Living Hygge

Hygge (pronounced hue-guh not hoo-gah) is a Danish word used when acknowledging a feeling or moment, whether alone or with friends, at home or out, ordinary or extraordinary as cosy, charming or special.

Hygge (or to be “hyggeligt”) doesn’t require learning “how to hygge”, adopting it as a lifestyle or buying anything. It simply requires being present and recognising aa moment that feels so sweet, cosy, charming, special or nice that you just have to name the moment.

So whether it’s making coffee a verb by creating a ritual of making it every morning to a cosy evening in with friends where you’re just enjoying each others company to the simple act of lighting a candle with every meal. Hygge is being aware of a good moment whether it’s simple or special.

If I had to give hygge a true translation, I’d probably call it “leisurely charm”, meaning, it’s a moment when things are slow and at your leisure. You’re in no rush to go anywhere and better yet, you don’t feel a rush to be anywhere. There’s a sweetness, a cosiness, to what you’re doing and you just feel…. content. Whether it’s laughing with friends on a beach or drinking tea alone in the morning.

It’s been a long time since I’ve felt hygge on the norm. It’s one of the huge reasons why my posts here are so few and far between. I feel if I am not living the life, I have no right to preach it. I don’t want to write about a pretend world. I’d much rather be living a real one.

But somewhere along the way I got out of step with being hygge at home. This was due to my work (70-80 hours a week were the norm), travelling a lot, moving a lot, pure exhaustion and frankly just not being present.

Despite living in cold San Francisco California for a year, I think I made tea only a handful of times and the scene above was because I had a friend in town. My whole “coffee as a verb” concept was blown. Everything was fast, everything was chaotic, everything was dull. There was no charm, there was no content, there was no hygge.

After realising that life for me had just become go, go, go, I took a day off to just be. I’d planned to spend the entire day at home; reading, writing, gardening, tea, a nap.

These were all great ideas but the reality? I was antsy. I wanted to go out. I couldn’t focus on an activity. Instead of feeling relaxed and cosy at home – my dream home I might add where gardening is aplenty, quiet is all around, home projects I want to do are totally available – all I could think to do was to still go, go, go.

I had my moment of truth: I had lost my ability to stand still. I’d lost my ability to relax. I couldn’t get my mind to chill. I couldn’t take in the view from my yard. I couldn’t just sit with a cup of tea and a candle. I couldn’t be content despite having created the exact lifestyle and home I wanted.

I had become so used to doing, going, working, that my brain couldn’t be still. I couldn’t be still. My insomnia is at an all time high – manageable when you’re younger but totally destructive, exhausting and frankly depressing now. I needed to relax, I needed to chill, I needed to nap and yet, I couldn’t do any of it. The girl who could nap so easily, that was always the most relaxed one, that always had time for tea or a book or friends. Where was she?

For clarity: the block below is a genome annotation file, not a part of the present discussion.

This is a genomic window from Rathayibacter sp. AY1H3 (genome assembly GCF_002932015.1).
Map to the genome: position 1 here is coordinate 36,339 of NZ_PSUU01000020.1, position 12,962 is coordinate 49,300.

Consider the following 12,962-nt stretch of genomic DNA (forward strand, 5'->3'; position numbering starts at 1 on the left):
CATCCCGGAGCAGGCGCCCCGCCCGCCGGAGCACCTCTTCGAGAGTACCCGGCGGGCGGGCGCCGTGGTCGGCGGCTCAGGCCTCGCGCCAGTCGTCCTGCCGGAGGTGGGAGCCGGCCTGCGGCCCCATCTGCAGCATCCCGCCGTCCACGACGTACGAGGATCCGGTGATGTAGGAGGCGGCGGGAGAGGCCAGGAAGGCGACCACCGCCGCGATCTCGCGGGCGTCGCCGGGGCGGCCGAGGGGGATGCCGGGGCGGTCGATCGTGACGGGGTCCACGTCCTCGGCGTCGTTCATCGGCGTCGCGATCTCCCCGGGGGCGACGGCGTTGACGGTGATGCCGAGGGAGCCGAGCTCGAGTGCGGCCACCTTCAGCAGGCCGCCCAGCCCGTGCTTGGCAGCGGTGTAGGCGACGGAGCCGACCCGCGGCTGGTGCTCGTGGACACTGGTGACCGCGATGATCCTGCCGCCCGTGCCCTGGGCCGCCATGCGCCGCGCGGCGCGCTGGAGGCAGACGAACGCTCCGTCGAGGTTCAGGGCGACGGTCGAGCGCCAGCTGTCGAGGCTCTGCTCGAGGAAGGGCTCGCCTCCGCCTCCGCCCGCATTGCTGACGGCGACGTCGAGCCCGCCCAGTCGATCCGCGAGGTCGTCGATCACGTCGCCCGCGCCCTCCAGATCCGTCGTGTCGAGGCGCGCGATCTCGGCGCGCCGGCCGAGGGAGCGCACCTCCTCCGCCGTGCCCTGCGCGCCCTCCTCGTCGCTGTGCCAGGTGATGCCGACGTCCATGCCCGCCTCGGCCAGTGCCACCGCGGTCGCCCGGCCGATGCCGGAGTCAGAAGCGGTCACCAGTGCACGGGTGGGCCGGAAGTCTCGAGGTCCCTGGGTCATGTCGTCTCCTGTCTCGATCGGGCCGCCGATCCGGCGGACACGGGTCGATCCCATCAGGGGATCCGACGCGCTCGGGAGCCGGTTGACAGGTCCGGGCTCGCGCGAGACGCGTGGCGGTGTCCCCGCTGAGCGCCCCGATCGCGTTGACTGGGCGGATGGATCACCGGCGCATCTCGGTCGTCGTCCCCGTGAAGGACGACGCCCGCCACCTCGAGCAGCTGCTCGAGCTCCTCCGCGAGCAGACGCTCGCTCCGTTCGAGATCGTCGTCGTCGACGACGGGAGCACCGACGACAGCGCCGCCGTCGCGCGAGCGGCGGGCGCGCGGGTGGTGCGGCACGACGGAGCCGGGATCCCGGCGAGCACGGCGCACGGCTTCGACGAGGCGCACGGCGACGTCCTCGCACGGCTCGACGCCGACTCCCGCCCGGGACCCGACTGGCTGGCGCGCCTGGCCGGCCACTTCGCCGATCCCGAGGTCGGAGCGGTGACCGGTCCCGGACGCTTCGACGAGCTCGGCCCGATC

I realise that I can’t just change back overnight but I have to work on that balance of doing and being. Of being content and not filling time up with things to do or feeling like time’s running out. So it’s small steps for now.

So my first small step was returning to a daily habit that always had me feeling content; lighting a candle every morning with tea and every evening with a meal – something I learned from my mum who still does this every day. And also returning to making tea – picking out a favourite, brewing it just so, the act of slow drinking whilst catching up on blogs. A moment of calm in the morning before taking the dog out and then working through a day of meetings and emails. A simple ritual of being present every morning and being content with this whether it’s 10 minutes or 30. It’s a slow return back to feeling hygge. Something I couldn’t get any other way than by doing and acknowledging the act.

Hygge really is a concept that involves an activity or recognizing a moment or how you feel. I think that’s why I’ve been really critical lately of all the new Twitter handles with “hygge” in it that are pushing products or selling services. You can’t buy hygge. Trust me, if you could I’ve be hygged out and never lost my way!

But hygge requires consciousness, a certain slowness, and the ability to not just be present – but enjoy the present. That’s why so many people distill ‘hygge’ down to being a ‘feeling’ – because if you don’t feel hygge, you probably aren’t using the word right.

And I haven’t felt it for a long time but that’s changing. Partly because I’m working on being mindful and actually slowing myself down and partly because it’s autumn and the fall/winter are the perfect seasons for hygge. I literally can’t wait for December this year. That month was just made for hygge and this year, I hope to not only share how but also just really feel it through and through. One cup of tea at a time.

See the Article Here: Living Hygge

Join the Hygge Nook on Facebook. It’s a truly multi-national group wanting to find and live hygge.

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